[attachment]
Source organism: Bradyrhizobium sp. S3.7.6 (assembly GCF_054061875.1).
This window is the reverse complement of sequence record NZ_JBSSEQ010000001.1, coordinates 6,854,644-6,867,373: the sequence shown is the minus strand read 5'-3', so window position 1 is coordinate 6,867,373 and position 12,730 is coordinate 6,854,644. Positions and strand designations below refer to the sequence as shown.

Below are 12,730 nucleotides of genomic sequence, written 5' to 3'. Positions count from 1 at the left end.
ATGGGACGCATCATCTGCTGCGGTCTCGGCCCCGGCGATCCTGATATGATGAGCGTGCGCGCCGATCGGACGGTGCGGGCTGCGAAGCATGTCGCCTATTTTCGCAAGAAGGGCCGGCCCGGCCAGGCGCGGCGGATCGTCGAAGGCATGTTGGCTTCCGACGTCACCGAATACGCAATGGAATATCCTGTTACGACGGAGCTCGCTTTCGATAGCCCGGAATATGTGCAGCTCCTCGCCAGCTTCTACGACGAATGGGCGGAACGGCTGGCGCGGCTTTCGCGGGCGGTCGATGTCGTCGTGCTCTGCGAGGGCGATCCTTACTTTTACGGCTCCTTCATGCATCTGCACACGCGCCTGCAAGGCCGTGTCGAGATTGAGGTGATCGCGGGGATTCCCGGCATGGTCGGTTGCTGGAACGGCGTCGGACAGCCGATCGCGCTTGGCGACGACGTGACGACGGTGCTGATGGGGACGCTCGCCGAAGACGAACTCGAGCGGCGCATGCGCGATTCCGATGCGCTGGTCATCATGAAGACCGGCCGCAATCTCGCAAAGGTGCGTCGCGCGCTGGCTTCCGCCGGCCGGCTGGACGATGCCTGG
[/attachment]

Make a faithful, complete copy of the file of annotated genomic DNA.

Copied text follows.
Source organism: Bradyrhizobium sp. S3.7.6 (assembly GCF_054061875.1).
This window is the reverse complement of sequence record NZ_JBSSEQ010000001.1, coordinates 6,854,644-6,867,373: the sequence shown is the minus strand read 5'-3', so window position 1 is coordinate 6,867,373 and position 12,730 is coordinate 6,854,644. Positions and strand designations below refer to the sequence as shown.

Below are 12,730 nucleotides of genomic sequence, written 5' to 3'. Positions count from 1 at the left end.
ATGGGACGCATCATCTGCTGCGGTCTCGGCCCCGGCGATCCTGATATGATGAGCGTGCGCGCCGATCGGACGGTGCGGGCTGCGAAGCATGTCGCCTATTTTCGCAAGAAGGGCCGGCCCGGCCAGGCGCGGCGGATCGTCGAAGGCATGTTGGCTTCCGACGTCACCGAATACGCAATGGAATATCCTGTTACGACGGAGCTCGCTTTCGATAGCCCGGAATATGTGCAGCTCCTCGCCAGCTTCTACGACGAATGGGCGGAACGGCTGGCGCGGCTTTCGCGGGCGGTCGATGTCGTCGTGCTCTGCGAGGGCGATCCTTACTTTTACGGCTCCTTCATGCATCTGCACACGCGCCTGCAAGGCCGTGTCGAGATTGAGGTGATCGCGGGGATTCCCGGCATGGTCGGTTGCTGGAACGGCGTCGGACAGCCGATCGCGCTTGGCGACGACGTGACGACGGTGCTGATGGGGACGCTCGCCGAAGACGAACTCGAGCGGCGCATGCGCGATTCCGATGCGCTGGTCATCATGAAGACCGGCCGCAATCTCGCAAAGGTGCGTCGCGCGCTGGCTTCCGCCGGCCGGCTGGACGATGCCTGG